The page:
Mouse pituitary tumor cells of the AtT-20/D-16v line were obtained from Dr. Edward Herbert, University of Oregon and grown in culture as described by Roberts, J. L., et al., no. 1, supra. Extraction of mRNA was performed essentially as described by Godman, et al., supra, following homogenization in 4 M guanidinium thiocyanate and 2-mercaptoethanol, as described by Ullrich, A., et al., supra. The mRNA was purified essentially as described by Goodman, et al., supra, using chromatography on oligo dT-cellulose and sucrose gradient sedimentation. Fractions coding for ACTH/LPH precursor protein were identified by their ability to direct synthesis of protein reactive with antisera against ACTH and against β-endorphin (Roberts, J. L. no. 2, supra).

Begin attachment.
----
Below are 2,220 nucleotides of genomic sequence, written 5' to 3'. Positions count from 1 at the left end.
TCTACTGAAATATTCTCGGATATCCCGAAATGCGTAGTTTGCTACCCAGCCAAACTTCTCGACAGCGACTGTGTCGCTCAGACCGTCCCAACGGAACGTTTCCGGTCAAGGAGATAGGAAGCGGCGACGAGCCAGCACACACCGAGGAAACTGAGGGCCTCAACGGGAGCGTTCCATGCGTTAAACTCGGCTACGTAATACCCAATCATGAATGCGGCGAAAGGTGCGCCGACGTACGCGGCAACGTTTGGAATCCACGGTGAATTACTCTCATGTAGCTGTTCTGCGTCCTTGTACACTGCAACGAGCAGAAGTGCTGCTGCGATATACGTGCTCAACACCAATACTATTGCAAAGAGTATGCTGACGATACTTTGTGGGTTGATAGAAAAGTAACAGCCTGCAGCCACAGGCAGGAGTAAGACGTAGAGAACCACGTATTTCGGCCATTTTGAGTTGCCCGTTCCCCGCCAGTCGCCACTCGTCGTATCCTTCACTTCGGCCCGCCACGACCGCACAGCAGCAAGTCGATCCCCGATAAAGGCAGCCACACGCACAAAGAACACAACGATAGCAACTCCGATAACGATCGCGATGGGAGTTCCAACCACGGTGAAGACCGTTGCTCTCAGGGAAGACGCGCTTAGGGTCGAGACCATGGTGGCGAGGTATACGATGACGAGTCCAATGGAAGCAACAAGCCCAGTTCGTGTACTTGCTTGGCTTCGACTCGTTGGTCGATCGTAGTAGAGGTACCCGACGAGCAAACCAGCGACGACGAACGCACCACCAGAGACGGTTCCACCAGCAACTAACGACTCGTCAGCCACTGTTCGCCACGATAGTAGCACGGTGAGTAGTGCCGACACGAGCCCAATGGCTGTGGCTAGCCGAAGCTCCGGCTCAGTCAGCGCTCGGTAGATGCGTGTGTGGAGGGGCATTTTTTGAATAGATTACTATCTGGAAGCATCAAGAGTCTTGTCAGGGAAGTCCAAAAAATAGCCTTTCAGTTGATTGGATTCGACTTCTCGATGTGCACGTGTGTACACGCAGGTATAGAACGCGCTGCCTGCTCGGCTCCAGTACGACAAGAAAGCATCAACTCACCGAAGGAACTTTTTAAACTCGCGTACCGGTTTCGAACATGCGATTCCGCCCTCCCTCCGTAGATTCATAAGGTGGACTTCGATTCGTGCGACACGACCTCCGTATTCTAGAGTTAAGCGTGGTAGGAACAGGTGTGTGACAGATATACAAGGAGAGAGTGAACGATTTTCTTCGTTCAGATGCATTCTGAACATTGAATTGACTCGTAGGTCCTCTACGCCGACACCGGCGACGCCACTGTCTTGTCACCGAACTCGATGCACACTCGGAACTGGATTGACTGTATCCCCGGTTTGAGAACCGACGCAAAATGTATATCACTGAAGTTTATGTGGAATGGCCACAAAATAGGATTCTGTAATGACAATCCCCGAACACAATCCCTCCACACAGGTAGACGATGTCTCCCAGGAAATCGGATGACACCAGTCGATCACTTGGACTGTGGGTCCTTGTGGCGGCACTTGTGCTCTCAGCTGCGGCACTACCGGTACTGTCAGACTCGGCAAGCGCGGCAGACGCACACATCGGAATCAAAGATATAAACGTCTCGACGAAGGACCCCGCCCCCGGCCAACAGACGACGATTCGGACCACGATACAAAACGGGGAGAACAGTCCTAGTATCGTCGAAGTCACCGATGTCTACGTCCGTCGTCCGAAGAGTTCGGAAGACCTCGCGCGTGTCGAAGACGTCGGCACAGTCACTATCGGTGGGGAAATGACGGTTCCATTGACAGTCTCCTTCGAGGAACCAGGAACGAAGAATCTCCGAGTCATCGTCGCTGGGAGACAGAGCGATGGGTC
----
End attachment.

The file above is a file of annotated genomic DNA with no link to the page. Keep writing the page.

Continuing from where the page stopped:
Synthesis of cDNA based on active mRNA fractions was carried out essentially as described by Goodman, et al., supra. Total cDNA prepared in this manner was heterodisperse. In order to purify a specific fragment, the double-stranded cDNA was cleaved with the restriction endonuclease HaeIII. All restriction enzymes described herein are commercially available from New England Biolabs, Beverly, Massachusetts. The reaction mixture was then phenol extracted, ethanol precipitated, redissolved and fractionated by gel electrophoresis, as described by Goodman, et al., supra. The resulting electrophoresis pattern is shown in FIG. 2. Column (a) shows the positions of known size markers obtained from HpaII treated bacteriophage fD DNA. Column (b) shows the pattern resulting from cleavage by HaeIII of cDNA from total mRNA prior to sucrose gradient sedimentation. Column (c) is the pattern resulting from cleavage by HaeIII of cDNA from the highly enriched ACTH/LPH mRNA fraction after sucrose gradient sedimentation. The arrow indicates the position of a cDNA fragment of approximately 140 base pairs length. This band was eluted separately from the gel and used for further studies.